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Fishing Å Norway Q&A

Fishing Å Norway Q&A

Å on the Lofoten Islands is fast becoming the go-to place for Halibut and Coalfish. Each year see’s Halibut approaching the world record and it will not be long before this destination holds the Norwegian record Halibut. To date the biggest rod and reel caught Halibut from Å was 256cm and estimated to be over 500lb!

The Coalfish fishing is also world-class, there is an area called the stream, it is where two currents meet and the fishing there for Coalfish is the best you will find in the whole of Norway. The Stream holds some very large Coalfish and you can expect to catch Coalfish over 40lb. 

Where is the destination?

Å is located at the very bottom of the Lofoten islands in North Norway with its location only being a short boat ride to the open ocean, it is the perfect spot to reach some of the best grounds in the whole of Norway. On one side of the Lofoten islands you have sheltered fjords and on the other side is the open ocean, which is where all the best fishing grounds can be found.

Where do they fish?

There is a large area 20 minutes from the cabins called the Moskenesströmmen. It’s an area where two currents collide which creates huge boils as the tide clash making for some excellent fishing. When the two tides meet all the baitfish in the area get sucked into this and then thrown around and in turn, the Coalfish go crazy by smashing all the bait as it is disorientated. This incredible spectacle lasts for around an hour and you can experience some of the best fishing you will ever get. The main Halibut grounds are located on the edges of the stream as the Halibut hunt for any leftover baitfish being thrown from the currents meeting.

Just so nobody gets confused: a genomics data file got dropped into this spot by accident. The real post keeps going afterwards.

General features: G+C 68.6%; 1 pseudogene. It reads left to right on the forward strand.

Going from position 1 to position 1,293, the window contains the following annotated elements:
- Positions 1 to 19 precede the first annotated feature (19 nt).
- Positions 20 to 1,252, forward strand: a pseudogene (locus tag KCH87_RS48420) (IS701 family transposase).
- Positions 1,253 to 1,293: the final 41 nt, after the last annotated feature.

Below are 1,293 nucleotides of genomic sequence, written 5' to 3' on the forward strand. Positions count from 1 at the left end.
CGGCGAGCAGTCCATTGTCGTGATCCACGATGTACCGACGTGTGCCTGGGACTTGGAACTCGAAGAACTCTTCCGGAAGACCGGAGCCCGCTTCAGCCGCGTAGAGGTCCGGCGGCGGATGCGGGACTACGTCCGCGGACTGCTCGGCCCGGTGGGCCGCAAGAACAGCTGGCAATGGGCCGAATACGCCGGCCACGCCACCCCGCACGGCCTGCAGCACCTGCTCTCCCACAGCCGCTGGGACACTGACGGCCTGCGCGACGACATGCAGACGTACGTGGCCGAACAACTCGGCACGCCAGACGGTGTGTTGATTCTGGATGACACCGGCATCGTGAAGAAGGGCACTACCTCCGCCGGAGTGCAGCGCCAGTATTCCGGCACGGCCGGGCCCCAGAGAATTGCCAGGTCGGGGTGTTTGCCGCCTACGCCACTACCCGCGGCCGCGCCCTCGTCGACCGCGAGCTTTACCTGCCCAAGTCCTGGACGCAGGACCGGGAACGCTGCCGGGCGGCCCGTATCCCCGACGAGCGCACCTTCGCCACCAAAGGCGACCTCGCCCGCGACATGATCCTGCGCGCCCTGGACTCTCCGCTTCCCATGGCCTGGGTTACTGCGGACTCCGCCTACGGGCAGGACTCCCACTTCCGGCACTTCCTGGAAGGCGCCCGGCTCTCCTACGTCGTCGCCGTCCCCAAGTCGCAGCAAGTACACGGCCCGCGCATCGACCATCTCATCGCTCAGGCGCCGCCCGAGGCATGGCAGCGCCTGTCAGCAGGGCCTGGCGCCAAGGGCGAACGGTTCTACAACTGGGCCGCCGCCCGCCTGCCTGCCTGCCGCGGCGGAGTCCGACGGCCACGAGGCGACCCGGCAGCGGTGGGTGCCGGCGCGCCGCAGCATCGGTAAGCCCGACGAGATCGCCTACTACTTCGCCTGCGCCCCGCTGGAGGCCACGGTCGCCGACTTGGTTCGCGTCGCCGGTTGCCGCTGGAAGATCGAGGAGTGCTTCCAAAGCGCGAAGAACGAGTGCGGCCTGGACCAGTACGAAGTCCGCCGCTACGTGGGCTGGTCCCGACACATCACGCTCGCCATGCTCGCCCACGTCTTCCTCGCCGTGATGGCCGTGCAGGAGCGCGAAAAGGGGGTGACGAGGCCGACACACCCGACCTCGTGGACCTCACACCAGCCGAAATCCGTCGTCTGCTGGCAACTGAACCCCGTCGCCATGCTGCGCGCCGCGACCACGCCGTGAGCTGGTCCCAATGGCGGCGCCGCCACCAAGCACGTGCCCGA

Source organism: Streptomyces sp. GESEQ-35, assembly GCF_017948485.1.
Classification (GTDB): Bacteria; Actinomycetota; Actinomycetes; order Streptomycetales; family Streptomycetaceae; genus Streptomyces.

How long does it take to reach the fishing grounds?

If you planning on fishing the mainstream then it will take approx. 20 – 40 minutes depending on where in the stream you want to fish. If you want to target the Cod you will have to go around the bottom of the island and then head up the Northside. This journey will take longer to reach and can be anything from 50 – 80 minutes to reach the main Cod grounds where big shoals can be found.

What fish will I catch?

The main species will be the Halibut and Coalfish, both can be caught in the same area and with a constant run of bait, the Coalfish are always obliging to feed. There are some very good Plaice grounds in the many bays that cut into the Island. The Cod grounds are on the north side of the island and they hold some big Cod and of course, you never know when you are going to get a bite from the Wolfish.

How many fish will I catch?

When you are Halibut fishing you should set yourself a target of a Halibut a day. It is very similar to big game hunting and Halibut do not swim in shoals so one very large Halibut would normally be on its own and have its own little area. However, on the perfect days, you could catch any amount of Halibut and double-figure amounts of Halibut have been caught in one day.

If you chose to fish the Coalfish then the answer would be, how many can you cope with catching? There are lots of big Coalfish there and normally you will only get a rest when you put the rod down as your back is aching. This is the same with the Cod, the shoals are very large and when they are feeding you should be catching regularly.

How do they fish?

When the day is spent Halibut fishing there are several main methods, the first is fishing with bait attached to a piece of terminal tackle called a Halibut Anti Twist lead. This along with the bait of your choice is then lowered to the bottom and then reeled up a couple of metres from the bottom. It is important to keep in touch with the bottom either by watching the fish finder or lowering it to the bottom every 5 minutes then wind up a couple of metres.

The same technique is applied to shad fishing but without the need for the Halibut anti-twist lead. You need to be a little more active with the shad and give the shad some life by sweeping your rod backwards and forwards (not up and down). The bite can be very subtle so concentration is needed for this style

Do the guides speak English?

The guides speak perfect English along with lots of other languages.

Who is best suited to this destination?